Sabine Wilke, CARE Haiti
Situated just west of Port-au-Prince, Carrefour suffered severe damage when the earthquake struck on 12 January 2010. Life has never been easy for the people living here, but since the disaster, things have become almost unbearable.
In just 35 seconds, the earthquake transformed 90 per cent of Carrefour into a heap of ruins. Astek was one of the hardest-hit areas. Nestled in the hills overlooking the Bay of Port-au-Prince, this community offers amazing panoramic views. It’s the type of setting where one would expect to see villas and mansions. Instead, tiny concrete houses and huts are scattered across the hillside, separated by patches of cleared land and piles of debris. Narrow rubble-strewn roads lead uphill. Our CARE vehicle is panting and scrambling over the stony ground, each bump telling the story of how difficult it is to get people and goods to this neighborhood.
Masseleine Dorwilus sits in front of her house and soaks up the last sunbeams of the day. She holds her youngest son in her lap. Baby boy Dave Raphal was born just after the earthquake and spent the first months of his life on the street between rubble and dust. ‘Before the earthquake, we lived in a blockhouse with two rooms. We even had a tin roof,’ the 34 year-old mother explains. But like millions of other Haitians, Masseleine’s life was cruelly interrupted that January afternoon. ‘It was a terrible day. Our house collapsed, muggers took our belongings. But no one died.’
Masseleine has four more children, aged 4 to 12. She used to sell vegetables, but now she can hardly afford to buy anything. And there is no money to send the children to school anymore. ‘In the mornings, they see the other kids leaving for class. It makes them cry. I try to keep them distracted, but it’s hard.’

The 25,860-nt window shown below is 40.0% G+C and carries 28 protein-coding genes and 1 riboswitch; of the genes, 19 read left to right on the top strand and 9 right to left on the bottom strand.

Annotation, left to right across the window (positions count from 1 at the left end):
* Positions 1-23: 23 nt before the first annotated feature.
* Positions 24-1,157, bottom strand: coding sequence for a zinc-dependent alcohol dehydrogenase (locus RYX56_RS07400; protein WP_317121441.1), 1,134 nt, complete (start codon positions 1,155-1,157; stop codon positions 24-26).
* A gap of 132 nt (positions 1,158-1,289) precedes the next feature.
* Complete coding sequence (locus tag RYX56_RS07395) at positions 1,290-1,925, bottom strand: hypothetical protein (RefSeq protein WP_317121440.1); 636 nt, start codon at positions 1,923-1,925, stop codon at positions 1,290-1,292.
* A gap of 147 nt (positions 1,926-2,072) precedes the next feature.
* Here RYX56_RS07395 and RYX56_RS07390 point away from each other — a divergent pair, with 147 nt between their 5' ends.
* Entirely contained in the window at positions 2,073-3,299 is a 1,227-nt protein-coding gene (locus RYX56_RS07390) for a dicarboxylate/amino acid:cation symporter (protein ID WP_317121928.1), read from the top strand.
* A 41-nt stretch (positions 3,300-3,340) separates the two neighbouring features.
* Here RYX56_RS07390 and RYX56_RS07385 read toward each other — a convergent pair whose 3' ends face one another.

Another daily struggle is water. Masseleine has to walk for an hour to get to the nearest water point, and she can hardly carry enough for the whole family, even if the older children help out. So she goes there three times a day. Ever since the first cases of cholera were reported in Carrefour, it is even more important to maintain a minimum level of hygiene.
Setting up transitional shelters is no easy task. Land has to be cleared, material procured and land ownership defined. It’s also difficult for families to move back to neighbourhoods where everything has been destroyed. Many people are reluctant to leave the camps, even if they are offered a transitional shelter. Most neighbourhoods lack water wells and latrines. After the first round of shelters has been built, CARE will look into ways to set up latrines and water facilities in Astek.
Even faced with so many daily hardships, the transitional shelter still lifts a major burden off Masseleine’s shoulders. ‘It only took two days to construct it. And I am very happy. Before, we were living on the street.’ The shelter’s surface measures 18 square meters and Masseleine and her husband have added some features. They set up a covered front porch with the help of plastic tarps and put up a lace curtain to make it more inviting. Inside, everything is neatly organised. With seven people in one room, everyone needs a lot of discipline.
Haitians have a distinct way of answering to the cordial question of ‘How are you?’ They say ‘pas pi mal’, which literally means ‘not bad’. This is a means of neither bragging nor complaining, in case things are going really great or very bad. For Masseleine, life is ‘pas pi mal’ right now. This chapter of her life story starts with the end of her world in January, and leads to a wooden frame, plastic tarps and a tin roof by autumn. The next pages will have to be written carefully to lead to a happy ending.